Beth and I filed the Carlton Centre under “cool, but weird” and went on our merry way.
We met up with Kate and her boyfriend Alessio in Parkhurst, my favorite neighborhood in Johannesburg. It’s full of boutiques, restaurants, and sidewalk cafes. Oh, and this is where I learned that people eat outside year-round in Joburg, even in the winter! (Head to Hudson’s for awesome burgers — the bacon jam burger is outstanding!)
We also took the Gautrain, Johannesburg’s foray into a subway. It’s cool, sleek, modern, and super fancy. Security guards wait for each train and food and drink are not allowed on the platform or the trains (Beth and I got lectured by a guard but he let us finish our green juices).
The Rosebank stop is around the corner from our hotel, 54 on Bath, and we took it to Park Station to pick up the CitySightseeing bus. Later we took it to the airport. O.R. Tambo Airport is so far out of the city that I highly recommend taking the Gautrain — it’s nicer, faster, and far more luxurious, yet much cheaper than a Joburg taxi.
Because it’s home to a hotel I love.
Honestly, the biggest reason why I wanted to go back to Johannesburg is because I wanted to stay at 54 on Bath again. I stayed here in 2012 and it’s since been one of my favorite boutique hotels in the world.
What makes it so great? It just has an incredibly classy feeling to it.
Everything is black and white. The staff is amazing. And they don’t mind if you play the piano in the lobby!
In 2012, I thought the breakfast buffet was the prettiest I had ever seen — and in 2016, I still think so!
And there’s a small champagne bar in the hotel, too! Thanks to the favorable exchange rate, we enjoyed glasses of Veuve Clicquot for the equivalent of $10! That’s how much a glass of mediocre wine costs in midtown Manhattan.
But my favorite part of 54 on Bath? The turndown snacks. We’d come home from a day of sightseeing to be greeted by macarons and passionfruit juice.
54 on Bath is attached to the Rosebank Mall, which is fabulously convenient. The mall is home to a Vodacom store, where we picked up SIM cards for our trip, as well as a drugstore, where we picked up toiletries and various sleep medications to knock the jet lag out of me. Rosebank is one of the nicest neighborhoods in Johannesburg and just outside the mall are several restaurants and the Rosebank Gautrain stop.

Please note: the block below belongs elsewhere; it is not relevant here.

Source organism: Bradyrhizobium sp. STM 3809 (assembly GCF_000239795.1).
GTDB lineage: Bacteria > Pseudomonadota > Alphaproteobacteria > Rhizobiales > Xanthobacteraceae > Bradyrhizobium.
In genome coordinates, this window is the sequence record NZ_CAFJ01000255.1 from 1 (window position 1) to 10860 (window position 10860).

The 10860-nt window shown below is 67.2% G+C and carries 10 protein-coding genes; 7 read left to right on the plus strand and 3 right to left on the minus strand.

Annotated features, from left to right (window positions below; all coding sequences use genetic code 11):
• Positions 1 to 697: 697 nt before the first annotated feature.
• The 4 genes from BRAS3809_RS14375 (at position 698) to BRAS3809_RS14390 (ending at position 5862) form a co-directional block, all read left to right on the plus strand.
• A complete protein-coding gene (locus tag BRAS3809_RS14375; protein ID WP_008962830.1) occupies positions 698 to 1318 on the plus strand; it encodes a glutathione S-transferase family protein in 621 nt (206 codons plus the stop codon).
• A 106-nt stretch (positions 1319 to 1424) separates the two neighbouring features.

Staying at 54 on Bath is a pure joy, and there is nowhere else I’d want to stay in Johannesburg!
Essential Info: Admission to the Sterkfontein Caves is 120 rand ($9) for adults, 65 rand ($5) for children. It’s an hour outside the city and while we took Ubers there and back, neither of our drivers had ever been there! It took awhile to get an Uber driver to pick us up. Lots of companies run organized tours that will pick you up from your hotel.
The CitySightseeing Johannesburg bus costs 170/90 rand ($12/7) for adults/children for one day and 270/180 rand ($20/13) for adults/children for two days. You can add on a Soweto tour for 420/220 rand ($31/16) for adults/children for one day and 520/310 rand ($38/23) for adults/children for two days.
Rates at 54 on Bath start at 1805 rand ($134).
While we took the Gautrain a few times, including to the airport, we mostly got around Johannesburg via UberX — it’s very cheap and locals trust it more than taxis. We found out near the end of our trip that Uber Black costs twice as much as UberX, but the drivers are certified professionals. After having one harrowing UberX experience in Cape Town, I would recommend choosing Uber Black whenever possible.
New to Uber? Use the code 9x41m and your first ride up to $15 is free.
The prettiest time to visit Johannesburg is roughly from October to November, when the purple jacaranda trees bloom.
You do need to be a bit more on your toes about safety in Johannesburg. I wouldn’t walk outside at night except on the main street of Parkhurst and the promenade immediately around the Rosebank Mall. Be sure to closely guard your belongings day or night.
Many thanks to 54 on Bath for offering us a complimentary three-night stay. Everything else in Johannesburg was at our own expense. All opinions, as always, are my own.